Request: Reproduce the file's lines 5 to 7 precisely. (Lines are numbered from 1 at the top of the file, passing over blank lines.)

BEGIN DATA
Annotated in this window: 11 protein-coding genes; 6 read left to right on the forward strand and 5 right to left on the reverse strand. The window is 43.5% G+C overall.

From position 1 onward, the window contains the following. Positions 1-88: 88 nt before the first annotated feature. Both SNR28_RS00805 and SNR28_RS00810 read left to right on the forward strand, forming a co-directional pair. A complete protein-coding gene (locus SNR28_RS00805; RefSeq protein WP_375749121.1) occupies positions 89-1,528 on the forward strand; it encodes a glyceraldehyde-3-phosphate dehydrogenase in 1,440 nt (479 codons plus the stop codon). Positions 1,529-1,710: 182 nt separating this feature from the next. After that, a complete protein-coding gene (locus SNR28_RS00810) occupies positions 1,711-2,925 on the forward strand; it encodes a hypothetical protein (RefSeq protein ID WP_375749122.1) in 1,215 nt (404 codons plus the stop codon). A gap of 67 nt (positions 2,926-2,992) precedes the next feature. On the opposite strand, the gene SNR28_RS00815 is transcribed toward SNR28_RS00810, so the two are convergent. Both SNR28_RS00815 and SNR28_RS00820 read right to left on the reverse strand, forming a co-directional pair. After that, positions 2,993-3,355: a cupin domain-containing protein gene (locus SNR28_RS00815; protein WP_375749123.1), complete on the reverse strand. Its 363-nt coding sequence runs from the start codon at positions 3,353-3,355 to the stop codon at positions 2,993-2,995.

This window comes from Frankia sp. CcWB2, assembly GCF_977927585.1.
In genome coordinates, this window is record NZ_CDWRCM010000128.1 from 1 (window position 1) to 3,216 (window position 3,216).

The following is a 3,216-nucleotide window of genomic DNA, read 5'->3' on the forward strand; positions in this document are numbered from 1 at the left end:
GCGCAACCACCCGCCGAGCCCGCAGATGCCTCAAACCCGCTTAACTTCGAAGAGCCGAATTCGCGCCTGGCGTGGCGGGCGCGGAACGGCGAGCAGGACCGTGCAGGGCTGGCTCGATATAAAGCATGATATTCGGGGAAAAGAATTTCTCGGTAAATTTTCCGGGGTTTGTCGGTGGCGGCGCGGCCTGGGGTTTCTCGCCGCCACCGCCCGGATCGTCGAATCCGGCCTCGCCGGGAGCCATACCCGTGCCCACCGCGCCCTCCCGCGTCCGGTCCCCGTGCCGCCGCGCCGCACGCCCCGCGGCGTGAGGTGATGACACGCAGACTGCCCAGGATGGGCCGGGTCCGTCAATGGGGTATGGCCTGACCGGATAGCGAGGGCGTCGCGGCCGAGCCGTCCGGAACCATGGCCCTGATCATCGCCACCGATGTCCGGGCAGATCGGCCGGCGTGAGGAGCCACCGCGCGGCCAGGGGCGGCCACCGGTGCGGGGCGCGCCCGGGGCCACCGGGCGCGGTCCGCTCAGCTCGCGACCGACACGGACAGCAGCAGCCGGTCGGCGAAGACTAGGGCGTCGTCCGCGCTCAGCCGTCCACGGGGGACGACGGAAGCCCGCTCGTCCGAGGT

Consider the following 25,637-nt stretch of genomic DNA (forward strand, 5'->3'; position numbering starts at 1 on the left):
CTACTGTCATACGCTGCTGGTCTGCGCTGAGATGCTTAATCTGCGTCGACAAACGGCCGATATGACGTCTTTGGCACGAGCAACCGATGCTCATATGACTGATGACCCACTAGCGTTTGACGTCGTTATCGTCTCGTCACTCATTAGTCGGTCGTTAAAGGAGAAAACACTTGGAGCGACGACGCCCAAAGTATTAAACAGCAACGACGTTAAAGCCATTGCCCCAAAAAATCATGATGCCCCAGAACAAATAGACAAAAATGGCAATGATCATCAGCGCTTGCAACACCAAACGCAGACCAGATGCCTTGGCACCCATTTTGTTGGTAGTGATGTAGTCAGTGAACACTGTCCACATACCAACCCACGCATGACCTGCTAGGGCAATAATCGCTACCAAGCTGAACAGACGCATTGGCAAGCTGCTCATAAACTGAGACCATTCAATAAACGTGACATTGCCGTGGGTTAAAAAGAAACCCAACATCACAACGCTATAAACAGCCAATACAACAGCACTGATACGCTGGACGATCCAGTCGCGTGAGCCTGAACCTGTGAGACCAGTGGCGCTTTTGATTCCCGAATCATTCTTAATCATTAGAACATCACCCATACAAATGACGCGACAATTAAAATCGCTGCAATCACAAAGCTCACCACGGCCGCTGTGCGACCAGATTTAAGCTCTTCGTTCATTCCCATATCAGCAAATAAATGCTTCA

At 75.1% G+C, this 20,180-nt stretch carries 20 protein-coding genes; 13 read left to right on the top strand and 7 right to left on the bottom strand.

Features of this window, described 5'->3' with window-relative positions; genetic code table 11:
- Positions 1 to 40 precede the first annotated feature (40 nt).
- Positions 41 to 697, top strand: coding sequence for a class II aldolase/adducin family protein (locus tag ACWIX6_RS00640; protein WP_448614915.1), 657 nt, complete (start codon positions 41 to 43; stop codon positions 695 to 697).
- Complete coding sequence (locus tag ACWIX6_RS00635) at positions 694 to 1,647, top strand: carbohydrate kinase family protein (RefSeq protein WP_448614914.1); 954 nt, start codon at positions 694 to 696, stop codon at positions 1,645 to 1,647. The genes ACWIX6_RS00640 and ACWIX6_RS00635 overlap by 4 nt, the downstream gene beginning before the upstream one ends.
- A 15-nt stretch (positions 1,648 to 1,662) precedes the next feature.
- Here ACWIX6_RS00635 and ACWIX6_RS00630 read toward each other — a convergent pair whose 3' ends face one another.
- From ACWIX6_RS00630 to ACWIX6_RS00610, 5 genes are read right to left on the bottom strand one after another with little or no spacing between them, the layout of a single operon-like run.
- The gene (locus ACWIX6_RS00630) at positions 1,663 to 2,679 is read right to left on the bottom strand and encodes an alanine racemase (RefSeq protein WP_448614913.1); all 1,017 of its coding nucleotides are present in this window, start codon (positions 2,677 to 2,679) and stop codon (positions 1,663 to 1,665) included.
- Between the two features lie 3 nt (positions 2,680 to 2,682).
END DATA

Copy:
The following is a 3,216-nucleotide window of genomic DNA, read 5'->3' on the forward strand; positions in this document are numbered from 1 at the left end:
GCGCAACCACCCGCCGAGCCCGCAGATGCCTCAAACCCGCTTAACTTCGAAGAGCCGAATTCGCGCCTGGCGTGGCGGGCGCGGAACGGCGAGCAGGACCGTGCAGGGCTGGCTCGATATAAAGCATGATATTCGGGGAAAAGAATTTCTCGGTAAATTTTCCGGGGTTTGTCGGTGGCGGCGCGGCCTGGGGTTTCTCGCCGCCACCGCCCGGATCGTCGAATCCGGCCTCGCCGGGAGCCATACCCGTGCCCACCGCGCCCTCCCGCGTCCGGTCCCCGTGCCGCCGCGCCGCACGCCCCGCGGCGTGAGGTGATGACACGCAGACTGCCCAGGATGGGCCGGGTCCGTCAATGGGGTATGGCCTGACCGGATAGCGAGGGCGTCGCGGCCGAGCCGTCCGGAACCATGGCCCTGATCATCGCCACCGATGTCCGGGCAGATCGGCCGGCGTGAGGAGCCACCGCGCGGCCAGGGGCGGCCACCGGTGCGGGGCGCGCCCGGGGCCACCGGGCGCGGTCCGCTCAGCTCGCGACCGACACGGACAGCAGCAGCCGGTCGGCGAAGACTAGGGCGTCGTCCGCGCTCAGCCGTCCACGGGGGACGACGGAAGCCCGCTCGTCCGAGGT

Consider the following 25,637-nt stretch of genomic DNA (forward strand, 5'->3'; position numbering starts at 1 on the left):